Fortification - Shine Celebrates a Step in the Right Direction
Shine is celebrating this week, after a government announcement that folic acid will be added to non wholemeal flour in the UK as standard.
The announcement comes after years of campaigning by Shine and is backed by long-standing research that shows increasing folic acid intake prior to conception reduces the chances of a Neural Tube Defect (NTD), such as spina bifida or anencephaly.
It will bring the UK into line with over 80 countries around the world who already fortify food. The USA and Canada have fortified for 20 years and have seen a staggering reduction – in some areas by as much as 50% - in pregnancies affected by NTDs.
Shine’s CEO, Kate Steele, says: “Although we firmly believe that all types of flour should have been included in the mandate, Shine is delighted by the Government’s decision to support mandatory fortification of the most commonly consumed flour in the UK with folic acid – a move we’ve campaigned for over many years”.
“In its simplest terms, the step will reduce the numbers of families who face the devastating news that their baby has anencephaly, and will not survive. It will also prevent some babies being affected by spina bifida, which can result in complex physical impairments and poor health.
“It’s over 20 years since the first countries adopted this important public health measure, and started to benefit from a significant reduction in the incidence of pregnancies affected by neural tube defects. Now, at long last, people in the UK will share at least some of that advantage.”
Gill Yaz, Shine’s Health Development Lead, says: “This is such a positive step change in improving public health across the UK for so many, now and in the future. It really is something to celebrate!”
And the benefits are not exclusive to expectant parents and their unborn children. Men are also often low in folate, and many teenagers are clinically deficient in folate, risking their long-term health and increasing their risk of dementia, depression, and anaemia.
Gill continues: “Shine will continue to advocate that all women who might become pregnant should take a daily supplement of folic acid, whether or not they are trying for a baby. Mandatory fortification of white flour, coupled with the recommended supplement of 400mcg of folic acid at least 8 weeks before becoming pregnant, will mean a lower likelihood of an unborn baby being affected by spina bifida or anencephaly.”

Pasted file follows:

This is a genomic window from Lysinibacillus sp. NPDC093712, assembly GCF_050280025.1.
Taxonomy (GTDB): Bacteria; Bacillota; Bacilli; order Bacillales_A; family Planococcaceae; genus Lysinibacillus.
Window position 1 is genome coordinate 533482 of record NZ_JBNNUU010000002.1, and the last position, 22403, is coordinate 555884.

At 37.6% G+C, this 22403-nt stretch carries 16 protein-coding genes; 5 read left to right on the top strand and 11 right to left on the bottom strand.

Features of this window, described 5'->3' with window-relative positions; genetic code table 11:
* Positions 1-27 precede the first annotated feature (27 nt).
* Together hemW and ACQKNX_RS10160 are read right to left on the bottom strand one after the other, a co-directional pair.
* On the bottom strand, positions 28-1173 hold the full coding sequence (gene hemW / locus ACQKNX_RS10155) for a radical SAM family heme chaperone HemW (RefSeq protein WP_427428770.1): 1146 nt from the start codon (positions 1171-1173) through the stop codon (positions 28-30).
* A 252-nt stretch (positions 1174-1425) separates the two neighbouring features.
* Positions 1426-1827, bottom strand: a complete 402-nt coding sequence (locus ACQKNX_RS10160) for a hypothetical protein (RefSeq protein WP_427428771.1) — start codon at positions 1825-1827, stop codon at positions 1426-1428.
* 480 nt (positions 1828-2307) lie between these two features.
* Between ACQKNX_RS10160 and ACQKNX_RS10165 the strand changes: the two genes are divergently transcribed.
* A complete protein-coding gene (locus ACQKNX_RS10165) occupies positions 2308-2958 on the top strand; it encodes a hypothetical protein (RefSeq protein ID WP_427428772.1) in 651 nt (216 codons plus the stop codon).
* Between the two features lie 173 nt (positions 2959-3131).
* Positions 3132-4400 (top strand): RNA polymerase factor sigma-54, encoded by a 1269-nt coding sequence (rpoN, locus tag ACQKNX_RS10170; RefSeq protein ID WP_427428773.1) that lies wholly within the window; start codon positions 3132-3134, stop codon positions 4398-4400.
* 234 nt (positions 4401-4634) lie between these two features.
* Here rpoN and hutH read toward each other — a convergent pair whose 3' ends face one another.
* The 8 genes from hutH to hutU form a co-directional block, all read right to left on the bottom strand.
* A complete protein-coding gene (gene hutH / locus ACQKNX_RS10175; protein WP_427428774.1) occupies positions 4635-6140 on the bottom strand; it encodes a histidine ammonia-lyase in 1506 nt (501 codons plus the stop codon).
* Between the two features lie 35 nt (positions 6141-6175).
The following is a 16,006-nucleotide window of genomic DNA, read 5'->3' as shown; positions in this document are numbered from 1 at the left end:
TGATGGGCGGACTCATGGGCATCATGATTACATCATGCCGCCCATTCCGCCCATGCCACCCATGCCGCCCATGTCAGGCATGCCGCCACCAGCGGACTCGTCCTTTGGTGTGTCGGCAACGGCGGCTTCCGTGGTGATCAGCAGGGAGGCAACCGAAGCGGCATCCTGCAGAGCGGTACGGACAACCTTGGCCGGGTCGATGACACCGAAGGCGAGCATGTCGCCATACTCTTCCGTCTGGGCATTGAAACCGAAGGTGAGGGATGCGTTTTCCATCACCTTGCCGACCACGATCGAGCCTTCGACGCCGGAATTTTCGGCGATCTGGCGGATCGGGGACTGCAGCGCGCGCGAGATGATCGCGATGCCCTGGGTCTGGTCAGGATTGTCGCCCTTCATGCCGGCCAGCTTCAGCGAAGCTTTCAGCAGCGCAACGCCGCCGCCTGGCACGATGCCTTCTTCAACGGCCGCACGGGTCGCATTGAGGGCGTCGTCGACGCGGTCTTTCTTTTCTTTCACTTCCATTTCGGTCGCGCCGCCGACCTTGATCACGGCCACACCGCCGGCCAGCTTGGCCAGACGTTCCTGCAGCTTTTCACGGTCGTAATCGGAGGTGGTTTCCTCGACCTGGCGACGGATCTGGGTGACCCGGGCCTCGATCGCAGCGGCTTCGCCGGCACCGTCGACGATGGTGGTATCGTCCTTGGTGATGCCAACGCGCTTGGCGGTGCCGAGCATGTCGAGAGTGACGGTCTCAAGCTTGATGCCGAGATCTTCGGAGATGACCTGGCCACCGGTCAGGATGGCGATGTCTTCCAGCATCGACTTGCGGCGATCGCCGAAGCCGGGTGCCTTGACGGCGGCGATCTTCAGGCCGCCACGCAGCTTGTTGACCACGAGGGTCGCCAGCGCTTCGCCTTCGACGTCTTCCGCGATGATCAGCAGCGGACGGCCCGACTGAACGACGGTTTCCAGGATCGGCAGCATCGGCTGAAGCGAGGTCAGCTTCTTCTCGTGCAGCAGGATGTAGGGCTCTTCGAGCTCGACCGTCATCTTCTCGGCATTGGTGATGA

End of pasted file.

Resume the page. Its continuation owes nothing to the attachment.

Shine remains committed to continued campaigning so that fortification of all flour is made mandatory.
"For the first time I had a better comprehensive knowledge of the condition and immediately felt less anxious and afraid."
What was life like before you received support from Shine?
"James was born in December 2011, eight weeks early. Due to his prematurity, he also had pulmonary stenosis and secundum ASD, which required cardiac outpatient review, no immediate intervention was needed. When James was four months old, he was rushed to A & E as he was lethargic, and his head circumference was enlarged. He was subsequently diagnosed with hydrocephalus (which is managed by a VP shunt) and later with craniostenosis. I felt overwhelmed, scared, and lost. I had never heard of hydrocephalus and the neurosurgeon’s explanation was confusing. Google did not help and just added to my confusion."
How has Shine supported you?
"A friend of my mother’s told us about Shine. I contacted them and the health advisor Marie arranged to visit me at home. She brought a model of a brain and a shunt and explained in layman terms exactly what hydrocephalus was, and how it is managed. For the first time, I had a better comprehensive knowledge of the condition and immediately felt less anxious and afraid. I linked in with other parents on Facebook and established a supportive peer network.
Disability affects the whole family. James has an older sister Grace who was 7 when he was born. Grace was always worried about James. My Support Development worker (SDW) Dolores organized a drama summer scheme for both children with the condition and their siblings, which Grace was able to attend. The week was spent taking part in and working on a stage production of Annie. Grace had the opportunity to act, develop new skills and form friendships with young people with spina bifida and hydrocephalus, and their siblings. She grew in confidence as they learned from and supported each other. Grace could see the potential in everyone and became less fearful of James’ future.
Shine has continued to help me over the years. My SDW assisted me with benefits and provides ongoing advice in relation to other services/entitlements available.
I was given advice/support with James’ statement of special educational needs by Shine’s education advisor Kirsty. He has a full-time classroom assistant. A few years ago, James’ behaviour and concentration were extremely poor at school. The school’s advice was to send him to a special school for a 12-week intense course. I was reluctant to do this. However, with advice and support from Shine (they were able to give me a different perspective on the situation) I finally agreed. It was the best decision I ever made as James responded well and was able to return to mainstream school with much-improved behaviours and concentration.
James has come along way over the years, he is a bright confident young boy. He plays basketball and attends swimming lessons which he really enjoys. He is a popular boy with lots of friends and he loves to show his scars and tell the tales of his surgeries. If anyone in the family mentions an illness he is quick to tell us he's had 4 brain surgeries which always trumps our coughs and colds!
Shine’s help and intervention throughout James life has been invaluable and I cannot say enough fantastic things about the charity and everyone I have encountered from it."